The 8th edition of African Internet Governance Forum (AfIGF) 2019 took place in the Chadian capital, N’Djamena exploring the theme “Shared Responsibilities of Stakeholders for a Robust Internet Governance Ecosystem.”
The AfIGF 2019 kicked off on day zero with the first African Youth Internet Governance Forum on its side-lines. The African Youth IGF with the theme “Shaping the next generations of internet users” saw discussions of various issues such as youth engagement in internet governance process, online content and media: fake news and misinformation, a capacity building on data governance and digital identities and emerging technologies.
The African Youth IGF urged youths to, among other things, get involved in shaping policies that affect the growth and democratic usage of the Internet in Africa. It also called on African governments to involve more young people in national policy-making processes adding that there is a need for a concerted multi-stakeholder approach as well as the need to contextualize data protection legislative process. It also pointed out that governments and policymakers must consult and adopt a multi-stakeholder approach to policy development.
Discussing the topic “Internet Freedom: How Much Regulation is Legitimate in the online space?” during one of the parallel sessions on the side of the AfIGF 2019, panellist delved into the issue discussing whether the Internet should be regulated and to what extent. The discussion was against the backdrop of the internet increasingly being used by a wide range of professionals such as journalists, human rights defenders, business tycoons, entrepreneurs etc. to promote and protect their work.
They also looked into the problem of Internet use, which like any medium, comes with emerging threats such as cybercrime and fraud, spread of false news and misinformation, hate speech etc. The presence of these threats have resulted in the call for governments to regulate to internet which also importantly points out the concerns over African government introducing new regulations or applying existing laws to threaten, repress and even imprison dissenting voices, arbitrarily shut down the internet, all in the name of nipping the Internet threats in the bud. The session also emphasised that State and non-state actors have a responsibility to ensure a safe and secure cyber environment for citizens as well as discussing how stakeholder can work together to tackle to threats in the cyberspace while ensuring that the internet is free, open and accessible for everyone.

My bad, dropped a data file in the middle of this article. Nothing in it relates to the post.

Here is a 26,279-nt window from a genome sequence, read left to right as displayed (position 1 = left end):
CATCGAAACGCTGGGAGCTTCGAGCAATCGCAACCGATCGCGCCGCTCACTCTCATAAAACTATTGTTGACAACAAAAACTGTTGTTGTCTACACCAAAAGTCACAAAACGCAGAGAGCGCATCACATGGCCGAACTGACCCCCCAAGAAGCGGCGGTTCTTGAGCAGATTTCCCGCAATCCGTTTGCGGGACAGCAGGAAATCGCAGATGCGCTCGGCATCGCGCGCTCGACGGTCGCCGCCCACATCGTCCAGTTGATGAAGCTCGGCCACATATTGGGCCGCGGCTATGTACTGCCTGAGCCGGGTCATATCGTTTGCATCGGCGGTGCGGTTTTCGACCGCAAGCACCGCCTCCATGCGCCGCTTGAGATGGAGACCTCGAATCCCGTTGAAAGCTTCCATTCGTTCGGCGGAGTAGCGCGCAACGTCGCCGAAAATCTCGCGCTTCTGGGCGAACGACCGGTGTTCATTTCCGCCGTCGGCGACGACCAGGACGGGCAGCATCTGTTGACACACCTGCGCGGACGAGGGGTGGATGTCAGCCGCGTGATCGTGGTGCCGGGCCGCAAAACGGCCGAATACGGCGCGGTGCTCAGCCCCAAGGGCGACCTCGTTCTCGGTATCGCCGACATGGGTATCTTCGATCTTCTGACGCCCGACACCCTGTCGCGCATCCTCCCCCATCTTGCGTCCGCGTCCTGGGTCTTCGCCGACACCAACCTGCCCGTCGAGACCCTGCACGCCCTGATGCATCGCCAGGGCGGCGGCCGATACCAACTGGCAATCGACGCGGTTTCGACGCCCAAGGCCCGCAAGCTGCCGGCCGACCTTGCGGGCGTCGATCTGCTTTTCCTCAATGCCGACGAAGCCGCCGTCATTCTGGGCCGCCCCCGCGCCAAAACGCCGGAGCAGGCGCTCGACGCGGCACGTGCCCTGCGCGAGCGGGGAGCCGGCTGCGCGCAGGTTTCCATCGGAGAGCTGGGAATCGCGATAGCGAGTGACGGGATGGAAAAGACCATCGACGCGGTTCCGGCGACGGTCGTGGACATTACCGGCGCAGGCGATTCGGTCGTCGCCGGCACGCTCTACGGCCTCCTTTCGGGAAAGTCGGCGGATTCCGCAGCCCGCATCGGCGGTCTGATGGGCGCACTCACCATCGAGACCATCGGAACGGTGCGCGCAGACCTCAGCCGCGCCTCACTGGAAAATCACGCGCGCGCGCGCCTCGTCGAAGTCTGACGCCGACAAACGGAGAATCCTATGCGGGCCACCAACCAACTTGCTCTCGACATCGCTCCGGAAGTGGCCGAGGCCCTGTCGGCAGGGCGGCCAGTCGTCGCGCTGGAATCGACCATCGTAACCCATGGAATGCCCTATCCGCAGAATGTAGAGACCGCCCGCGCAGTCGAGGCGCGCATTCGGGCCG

Stakeholders present at the Forum produced an outcome document containing recommendation on various session of the event such as that African IGF needs to upload the African Declaration on Internet Rights on its website in order to promote it; African countries need to widely promote the positive aspects of the Internet while at the same time educating the population, especially youth on the negative impact and wrong usage of social networks.
Participants also called on Member States to take the necessary action to ratify the AUC Convention on Cybercrime and Personal Data Protection and show their solidarity towards creating global online safety, security and data protection; African countries should address counter-productive tax regimes that inhibit access and use of ICTs and explore ways to appropriately taxing companies (mainly global tech companies) extracting profits generated from domestic users; The need for stakeholders to work together; Establish an e-commerce for the African continent to be able to participate in the digital economy; Open and participatory governance; and Build trust among stakeholders etc.